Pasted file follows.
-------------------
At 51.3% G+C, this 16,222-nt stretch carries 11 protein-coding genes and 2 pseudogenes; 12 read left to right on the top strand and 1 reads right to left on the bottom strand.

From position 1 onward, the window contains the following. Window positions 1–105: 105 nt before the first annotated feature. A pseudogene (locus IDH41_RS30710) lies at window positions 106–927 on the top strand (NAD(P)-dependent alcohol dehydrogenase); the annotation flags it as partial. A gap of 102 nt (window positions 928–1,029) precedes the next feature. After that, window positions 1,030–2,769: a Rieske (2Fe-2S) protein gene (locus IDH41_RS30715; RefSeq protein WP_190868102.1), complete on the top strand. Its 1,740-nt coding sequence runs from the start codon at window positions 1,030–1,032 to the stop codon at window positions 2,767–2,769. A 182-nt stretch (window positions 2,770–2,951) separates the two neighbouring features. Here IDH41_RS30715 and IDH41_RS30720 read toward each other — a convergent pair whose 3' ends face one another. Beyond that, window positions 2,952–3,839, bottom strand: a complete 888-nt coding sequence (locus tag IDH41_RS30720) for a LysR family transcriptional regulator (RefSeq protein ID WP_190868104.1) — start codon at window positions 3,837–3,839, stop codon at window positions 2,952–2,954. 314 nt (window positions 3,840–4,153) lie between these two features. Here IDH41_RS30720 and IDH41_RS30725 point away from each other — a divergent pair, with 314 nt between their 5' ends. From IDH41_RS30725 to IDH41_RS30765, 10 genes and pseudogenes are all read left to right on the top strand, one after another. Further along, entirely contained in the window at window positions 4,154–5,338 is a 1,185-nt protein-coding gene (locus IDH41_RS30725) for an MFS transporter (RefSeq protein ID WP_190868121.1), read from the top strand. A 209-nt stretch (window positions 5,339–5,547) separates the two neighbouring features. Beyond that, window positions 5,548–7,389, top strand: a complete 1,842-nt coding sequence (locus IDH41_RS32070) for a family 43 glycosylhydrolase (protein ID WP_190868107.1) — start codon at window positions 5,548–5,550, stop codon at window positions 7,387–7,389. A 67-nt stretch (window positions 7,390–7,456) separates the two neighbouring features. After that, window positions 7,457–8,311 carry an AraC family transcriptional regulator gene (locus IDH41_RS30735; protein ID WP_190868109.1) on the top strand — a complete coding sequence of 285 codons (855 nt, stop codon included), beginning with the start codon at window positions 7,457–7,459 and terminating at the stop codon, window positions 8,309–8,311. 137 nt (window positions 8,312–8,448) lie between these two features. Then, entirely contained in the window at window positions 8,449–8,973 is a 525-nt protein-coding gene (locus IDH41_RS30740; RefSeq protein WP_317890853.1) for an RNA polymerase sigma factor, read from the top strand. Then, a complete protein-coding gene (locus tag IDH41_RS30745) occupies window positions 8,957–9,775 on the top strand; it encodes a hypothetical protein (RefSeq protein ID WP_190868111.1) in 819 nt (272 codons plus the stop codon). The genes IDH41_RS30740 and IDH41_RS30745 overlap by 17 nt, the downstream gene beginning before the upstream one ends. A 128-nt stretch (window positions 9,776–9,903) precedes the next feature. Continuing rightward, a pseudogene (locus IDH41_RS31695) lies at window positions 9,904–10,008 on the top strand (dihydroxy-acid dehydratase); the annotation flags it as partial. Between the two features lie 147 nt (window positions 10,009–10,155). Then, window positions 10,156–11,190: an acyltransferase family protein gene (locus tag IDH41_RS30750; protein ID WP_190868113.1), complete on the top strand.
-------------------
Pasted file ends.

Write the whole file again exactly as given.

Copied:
At 51.3% G+C, this 16,222-nt stretch carries 11 protein-coding genes and 2 pseudogenes; 12 read left to right on the top strand and 1 reads right to left on the bottom strand.

From position 1 onward, the window contains the following. Window positions 1–105: 105 nt before the first annotated feature. A pseudogene (locus IDH41_RS30710) lies at window positions 106–927 on the top strand (NAD(P)-dependent alcohol dehydrogenase); the annotation flags it as partial. A gap of 102 nt (window positions 928–1,029) precedes the next feature. After that, window positions 1,030–2,769: a Rieske (2Fe-2S) protein gene (locus IDH41_RS30715; RefSeq protein WP_190868102.1), complete on the top strand. Its 1,740-nt coding sequence runs from the start codon at window positions 1,030–1,032 to the stop codon at window positions 2,767–2,769. A 182-nt stretch (window positions 2,770–2,951) separates the two neighbouring features. Here IDH41_RS30715 and IDH41_RS30720 read toward each other — a convergent pair whose 3' ends face one another. Beyond that, window positions 2,952–3,839, bottom strand: a complete 888-nt coding sequence (locus tag IDH41_RS30720) for a LysR family transcriptional regulator (RefSeq protein ID WP_190868104.1) — start codon at window positions 3,837–3,839, stop codon at window positions 2,952–2,954. 314 nt (window positions 3,840–4,153) lie between these two features. Here IDH41_RS30720 and IDH41_RS30725 point away from each other — a divergent pair, with 314 nt between their 5' ends. From IDH41_RS30725 to IDH41_RS30765, 10 genes and pseudogenes are all read left to right on the top strand, one after another. Further along, entirely contained in the window at window positions 4,154–5,338 is a 1,185-nt protein-coding gene (locus IDH41_RS30725) for an MFS transporter (RefSeq protein ID WP_190868121.1), read from the top strand. A 209-nt stretch (window positions 5,339–5,547) separates the two neighbouring features. Beyond that, window positions 5,548–7,389, top strand: a complete 1,842-nt coding sequence (locus IDH41_RS32070) for a family 43 glycosylhydrolase (protein ID WP_190868107.1) — start codon at window positions 5,548–5,550, stop codon at window positions 7,387–7,389. A 67-nt stretch (window positions 7,390–7,456) separates the two neighbouring features. After that, window positions 7,457–8,311 carry an AraC family transcriptional regulator gene (locus IDH41_RS30735; protein ID WP_190868109.1) on the top strand — a complete coding sequence of 285 codons (855 nt, stop codon included), beginning with the start codon at window positions 7,457–7,459 and terminating at the stop codon, window positions 8,309–8,311. 137 nt (window positions 8,312–8,448) lie between these two features. Then, entirely contained in the window at window positions 8,449–8,973 is a 525-nt protein-coding gene (locus IDH41_RS30740; RefSeq protein WP_317890853.1) for an RNA polymerase sigma factor, read from the top strand. Then, a complete protein-coding gene (locus tag IDH41_RS30745) occupies window positions 8,957–9,775 on the top strand; it encodes a hypothetical protein (RefSeq protein ID WP_190868111.1) in 819 nt (272 codons plus the stop codon). The genes IDH41_RS30740 and IDH41_RS30745 overlap by 17 nt, the downstream gene beginning before the upstream one ends. A 128-nt stretch (window positions 9,776–9,903) precedes the next feature. Continuing rightward, a pseudogene (locus IDH41_RS31695) lies at window positions 9,904–10,008 on the top strand (dihydroxy-acid dehydratase); the annotation flags it as partial. Between the two features lie 147 nt (window positions 10,009–10,155). Then, window positions 10,156–11,190: an acyltransferase family protein gene (locus tag IDH41_RS30750; protein ID WP_190868113.1), complete on the top strand.